Published on Sunday, November 19, 2000 in the Atlanta Journal Constitution
Fort Benning School Braces for Protesters
by Yolanda Rodriguez
As many as 12,000 protesters against the U.S. Army's School of the Americas are expected at Fort Benning in Columbus today.

Thousands will risk arrest, in what has become an annual tradition, when they join a procession that crosses onto the military base.

School of Assassins
Large crowd gathers outside of the Fort Benning gate during the 1999 School Of the Americas Protest (Sherri LaRose/Ledger-Enquirer)
The protesters allege that the school teaches Latin American military personnel tactics to use against their own people. It is scheduled to shut down next month and reopen under a new name, the Western Hemisphere Institute for Security Protection, in January.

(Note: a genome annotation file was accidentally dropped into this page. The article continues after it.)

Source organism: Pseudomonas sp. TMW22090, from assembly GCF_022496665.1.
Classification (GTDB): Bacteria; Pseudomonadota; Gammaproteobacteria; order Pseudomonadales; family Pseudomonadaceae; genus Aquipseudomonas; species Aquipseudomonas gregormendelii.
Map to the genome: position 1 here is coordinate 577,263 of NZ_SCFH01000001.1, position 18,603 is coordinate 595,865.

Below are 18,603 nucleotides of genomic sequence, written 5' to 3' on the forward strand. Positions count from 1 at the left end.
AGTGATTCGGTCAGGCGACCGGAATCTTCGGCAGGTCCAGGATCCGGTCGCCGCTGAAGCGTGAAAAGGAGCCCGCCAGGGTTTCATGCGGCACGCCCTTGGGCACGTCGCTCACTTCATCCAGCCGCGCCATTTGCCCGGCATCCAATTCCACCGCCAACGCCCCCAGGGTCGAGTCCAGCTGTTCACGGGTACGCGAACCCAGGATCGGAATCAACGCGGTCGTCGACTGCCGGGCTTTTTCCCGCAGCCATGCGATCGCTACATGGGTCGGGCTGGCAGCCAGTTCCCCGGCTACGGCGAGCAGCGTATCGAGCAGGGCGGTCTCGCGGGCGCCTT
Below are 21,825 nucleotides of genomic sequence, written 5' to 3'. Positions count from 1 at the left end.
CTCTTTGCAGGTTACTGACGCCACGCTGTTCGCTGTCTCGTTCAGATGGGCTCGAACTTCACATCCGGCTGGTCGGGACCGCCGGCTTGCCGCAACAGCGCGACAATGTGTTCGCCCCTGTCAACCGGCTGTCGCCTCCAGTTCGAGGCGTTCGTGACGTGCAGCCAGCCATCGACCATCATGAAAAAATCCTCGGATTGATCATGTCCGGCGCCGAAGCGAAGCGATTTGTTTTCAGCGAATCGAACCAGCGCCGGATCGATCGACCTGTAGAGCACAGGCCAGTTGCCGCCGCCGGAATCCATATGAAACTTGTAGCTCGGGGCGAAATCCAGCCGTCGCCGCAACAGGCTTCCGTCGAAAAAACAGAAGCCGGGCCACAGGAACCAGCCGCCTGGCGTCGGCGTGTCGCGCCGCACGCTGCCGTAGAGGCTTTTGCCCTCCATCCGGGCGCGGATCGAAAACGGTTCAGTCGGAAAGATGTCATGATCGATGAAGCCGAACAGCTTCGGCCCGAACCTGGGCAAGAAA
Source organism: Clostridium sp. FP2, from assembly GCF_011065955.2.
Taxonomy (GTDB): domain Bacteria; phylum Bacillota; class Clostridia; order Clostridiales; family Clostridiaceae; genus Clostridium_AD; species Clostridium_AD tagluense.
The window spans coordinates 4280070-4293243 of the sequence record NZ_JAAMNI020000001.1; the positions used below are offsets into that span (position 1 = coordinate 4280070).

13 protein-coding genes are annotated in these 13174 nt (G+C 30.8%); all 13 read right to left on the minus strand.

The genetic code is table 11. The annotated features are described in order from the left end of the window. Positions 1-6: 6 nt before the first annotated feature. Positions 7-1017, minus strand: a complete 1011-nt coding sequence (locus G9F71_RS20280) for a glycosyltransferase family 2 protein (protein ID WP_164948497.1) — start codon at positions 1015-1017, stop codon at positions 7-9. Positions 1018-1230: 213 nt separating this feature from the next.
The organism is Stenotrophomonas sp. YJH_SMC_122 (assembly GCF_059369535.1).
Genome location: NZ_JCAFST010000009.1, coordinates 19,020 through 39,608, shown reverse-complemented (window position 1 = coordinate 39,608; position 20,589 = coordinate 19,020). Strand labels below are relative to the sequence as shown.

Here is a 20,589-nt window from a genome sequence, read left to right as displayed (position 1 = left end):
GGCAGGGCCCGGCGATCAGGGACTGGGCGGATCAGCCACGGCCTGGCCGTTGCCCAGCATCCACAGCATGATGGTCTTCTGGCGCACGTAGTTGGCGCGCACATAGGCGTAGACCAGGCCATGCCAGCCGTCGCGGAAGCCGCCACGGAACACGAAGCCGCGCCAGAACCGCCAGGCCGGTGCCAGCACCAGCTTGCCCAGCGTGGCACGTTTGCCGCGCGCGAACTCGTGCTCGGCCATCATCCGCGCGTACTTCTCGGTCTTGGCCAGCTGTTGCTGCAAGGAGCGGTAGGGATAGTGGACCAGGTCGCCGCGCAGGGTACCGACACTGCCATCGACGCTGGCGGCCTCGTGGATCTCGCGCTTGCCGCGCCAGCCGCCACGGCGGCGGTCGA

The new school and curriculum will be reviewed regularly by Congress, the State and Defense departments and civilians from academia, clergy, and international nongovernmental organizations.

But even with the changes the protests are likely to continue, said Randy Serragio, one of the organizers for School of Americas Watch, which each year trains thousands of people in nonviolent action.

"The Pentagon was forced to respond to protests," Serragio said. "They have a name change and have added a human rights module. But these are cosmetic changes. It's just the same old school."